Whether market-driven business models, seen as promoting inequality by critics in the West, are desirable in Africa remains contentious. But few dispute the need to lift millions from poverty and steer them towards profitable employment, rather than into the hands of Islamist groups.
It is a tension that fuses the two main 21st century African narratives: in one the continent is an emerging powerhouse, in the other it is stalked by jihadis.
The latter threat has seen a steady increase in US military activity. According to TomDispatch.com this averaged over one mission a day in 2013, a 217 per cent increase in operations since 2008.
The website says US Africa Command has "maintained a veil of secrecy about much of the command's activities and mission locations, consistently downplaying the size, scale and scope of its efforts."
So does this indicate a stealth deployment and is China seen as a rival?
Well, yes and no. Campbell says that India and South Korea are also emerging players on the continent, an involvement that undercuts any Cold War paradigm of US-Sino rivalry.
Far from trying to contain China, Campbell says the US is trying to encourage responsible behaviour that is "commensurate with their growing economic interest".
Campbell says the Pentagon footprint, like economic activity, in Africa is "extremely small". He cites a military base in French-controlled Djibouti, a contingent of special forces deployed in Uganda against the Lord's Resistance Army and the use of surveillance drones to search for the abducted Nigeria schoolgirls .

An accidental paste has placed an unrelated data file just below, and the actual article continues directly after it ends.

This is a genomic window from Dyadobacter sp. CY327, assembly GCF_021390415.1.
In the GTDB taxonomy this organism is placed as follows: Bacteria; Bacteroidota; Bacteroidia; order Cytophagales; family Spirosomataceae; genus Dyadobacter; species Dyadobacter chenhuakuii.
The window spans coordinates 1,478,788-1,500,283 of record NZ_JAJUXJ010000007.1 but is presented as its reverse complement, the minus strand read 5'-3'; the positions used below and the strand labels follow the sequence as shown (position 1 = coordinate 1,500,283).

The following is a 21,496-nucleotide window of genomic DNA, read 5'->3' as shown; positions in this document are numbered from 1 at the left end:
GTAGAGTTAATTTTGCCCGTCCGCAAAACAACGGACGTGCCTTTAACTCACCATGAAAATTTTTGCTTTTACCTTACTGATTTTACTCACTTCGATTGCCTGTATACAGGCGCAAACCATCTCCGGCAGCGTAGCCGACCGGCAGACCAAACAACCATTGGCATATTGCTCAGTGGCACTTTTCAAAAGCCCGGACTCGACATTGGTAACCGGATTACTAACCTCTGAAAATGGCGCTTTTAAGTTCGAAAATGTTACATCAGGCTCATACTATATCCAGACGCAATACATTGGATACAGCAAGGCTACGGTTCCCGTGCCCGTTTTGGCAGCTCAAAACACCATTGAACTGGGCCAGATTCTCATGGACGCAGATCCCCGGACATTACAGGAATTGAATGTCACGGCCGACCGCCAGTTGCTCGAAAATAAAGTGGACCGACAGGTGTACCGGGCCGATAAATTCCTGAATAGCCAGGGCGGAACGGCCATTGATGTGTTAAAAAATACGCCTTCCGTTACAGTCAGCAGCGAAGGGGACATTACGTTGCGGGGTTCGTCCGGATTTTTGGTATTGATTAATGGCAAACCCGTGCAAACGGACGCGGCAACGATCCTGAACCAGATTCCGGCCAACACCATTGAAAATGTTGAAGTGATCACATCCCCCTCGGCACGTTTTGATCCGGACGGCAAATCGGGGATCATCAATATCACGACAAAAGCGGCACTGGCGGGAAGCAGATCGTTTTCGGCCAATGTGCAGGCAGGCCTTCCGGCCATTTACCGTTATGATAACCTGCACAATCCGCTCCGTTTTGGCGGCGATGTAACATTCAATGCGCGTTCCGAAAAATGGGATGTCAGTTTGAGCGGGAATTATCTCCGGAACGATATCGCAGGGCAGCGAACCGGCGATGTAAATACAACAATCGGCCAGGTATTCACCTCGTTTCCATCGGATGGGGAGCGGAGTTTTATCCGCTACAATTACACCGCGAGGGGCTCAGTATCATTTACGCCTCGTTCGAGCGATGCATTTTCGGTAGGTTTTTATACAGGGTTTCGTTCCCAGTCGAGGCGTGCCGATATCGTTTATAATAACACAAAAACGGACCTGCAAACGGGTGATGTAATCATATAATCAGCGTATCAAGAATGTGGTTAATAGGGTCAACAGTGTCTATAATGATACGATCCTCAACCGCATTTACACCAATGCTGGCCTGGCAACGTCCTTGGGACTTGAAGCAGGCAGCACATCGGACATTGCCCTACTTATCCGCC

But TomDispatch.com says US forces have been used in airstrikes against militants, night raids to capture terror suspects, assistance to French and African troops in proxy wars and in evacuations.
The focus seems directed towards terrorists and pirates, able to recruit from the poor and disenfranchised, not at China.
But there is a sense the Pentagon could ramp up its forces if needed, fuelling concerns of mission creep and blowback, as fallout from the Arab Spring roils the Sahel and causes unease further afield.
Last week, the US approved $10 million to help France fight terrorists in Mali, Niger and Chad, as fears grow of synergy between Islamic radicals in the Sahel, the Horn of Africa and Nigeria. It remains to be seen if the US will benefit economically from such heavy lifting and catch up with China.